Conclusion

Just making the story interactive isn't enough at times. You can create a compelling story but there are a lot of design issues just to allow the player to do something about them.


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Comments


Steve Mallory
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Interesting article, if a bit flawed.



If the developers lie to the player, then much like any relationship, when the next big test comes up, the player begins to question if the developer is telling the truth about how to solve the problem at hand and may not perform as expected when told what to correctly do, fearing a trick or lie.

Alfe Clemencio
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The "Game-as-Story" becomes figuring out what is true and what false.



To figure out what players will try to do and gently point them in the direction to go requires a bit of testing. If a lot of players aren't finding out the lie then you place more hints. You can even have a progressive hint-system. Make it like a reputation system where the more tasks you do, the stronger hints you are given on the secrets. You can make it go all the way up to the point where you give away the answer in a story inducing plot-twist. Players who figure it out immediately will get a character that is more powerful at an earlier stage of the game. Players who don't get it will eventually find out after getting through 20-30% of the game.



With the above example in the article, you can get those weapons at level 20 but the quest that tells you how requires a level of 60.

Steve Mallory
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Then is it a lie?



No, it's a progressively uncovered quest where the correct answer is merely temporarily obscured. The choice, then, is still binary, but early in the process, why the answer is wrong is not immediately revealed to the player, creating a layer of tension that is not easily explained to the player without completely revealing both the nature of the lie and the solution.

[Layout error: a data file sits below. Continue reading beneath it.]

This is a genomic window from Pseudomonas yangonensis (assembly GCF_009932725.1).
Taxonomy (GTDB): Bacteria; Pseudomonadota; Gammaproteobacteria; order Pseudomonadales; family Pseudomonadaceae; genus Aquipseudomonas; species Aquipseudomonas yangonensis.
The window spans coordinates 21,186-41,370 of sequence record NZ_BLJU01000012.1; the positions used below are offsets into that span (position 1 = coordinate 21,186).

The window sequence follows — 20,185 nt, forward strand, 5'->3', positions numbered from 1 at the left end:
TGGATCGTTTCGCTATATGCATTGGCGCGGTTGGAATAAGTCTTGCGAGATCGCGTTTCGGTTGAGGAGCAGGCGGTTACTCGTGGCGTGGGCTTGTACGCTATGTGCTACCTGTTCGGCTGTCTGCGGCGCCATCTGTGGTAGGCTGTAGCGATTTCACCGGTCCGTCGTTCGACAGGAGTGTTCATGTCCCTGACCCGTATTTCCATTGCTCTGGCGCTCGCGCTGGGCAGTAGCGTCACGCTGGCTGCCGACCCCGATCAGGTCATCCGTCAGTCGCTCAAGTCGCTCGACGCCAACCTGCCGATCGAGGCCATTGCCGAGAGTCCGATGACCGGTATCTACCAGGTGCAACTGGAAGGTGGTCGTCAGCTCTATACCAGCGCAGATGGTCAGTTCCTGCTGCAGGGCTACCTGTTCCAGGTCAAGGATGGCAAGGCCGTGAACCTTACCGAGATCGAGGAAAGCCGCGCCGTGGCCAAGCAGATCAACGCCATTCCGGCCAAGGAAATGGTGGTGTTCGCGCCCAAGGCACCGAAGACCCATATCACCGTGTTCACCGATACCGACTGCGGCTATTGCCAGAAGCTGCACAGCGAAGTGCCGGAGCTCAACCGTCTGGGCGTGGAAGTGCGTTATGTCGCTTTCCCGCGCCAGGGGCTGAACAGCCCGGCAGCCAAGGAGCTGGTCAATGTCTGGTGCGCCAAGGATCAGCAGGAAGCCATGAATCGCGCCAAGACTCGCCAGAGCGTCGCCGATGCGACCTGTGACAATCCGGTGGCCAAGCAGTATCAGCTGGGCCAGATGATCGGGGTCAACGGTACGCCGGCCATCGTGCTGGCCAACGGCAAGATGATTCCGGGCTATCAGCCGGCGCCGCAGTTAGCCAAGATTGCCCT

Alfe Clemencio
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Hmm... I suppose I don't quite like it a binary choice. If I were really going to going to make a game like this then I would make several other things dependent on the timing of obtaining the weapons. It could make a "Losing battle" winnable and alter the storyline.



I suppose I'll write next about how to let a player "take a third option" without explicitly telling them what the third option is. Are there games that do that already though that is not interactive fiction?

Steve Mallory
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There are plenty of games that provide multiple choices, but the choices are explicitly presented, even if the results of the decisions are not explicitly described. Remember, if you are making a game, gameplay always trumps story. A good story makes a good game great. But a good game is not explicitly hindered by bad story.



I guess I'm having a hard time following what you are saying without some sort of flowchart for the story or story progression. It sounds like you have some preconceived assumptions you haven't outlined or clarified enough for me to follow.

Alfe Clemencio
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Which part are you having a hard time following? I do want to clarify whatever assumptions I forget to mention.

Steve Mallory
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Well, like you just listed above:



"Hmm... I suppose I don't quite like it a binary choice. If I were really going to going to make a game like this then I would make several other things dependent on the timing of obtaining the weapons. It could make a "Losing battle" winnable and alter the storyline. "



It sounds like the choices you are describing needs illustrating. You clearly have an idea of this, which is good, but I'm not sure it is illustrated all that clear for others to follow :)

Alfe Clemencio
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Okay.



In RPGs, there might be some "unwinable battles" where you are supposed to lose. Sometimes even if you somehow win, the story makes you lose anyways.



If you complete that quest of finding the weapons early then you can defeat the bad guy early and drastically change the story. If you do it later on then it becomes a simple end-game side quest like any other RPG.



To make choices a little bit more complicated and a lot more than binary, you can make "when" a part of that choice.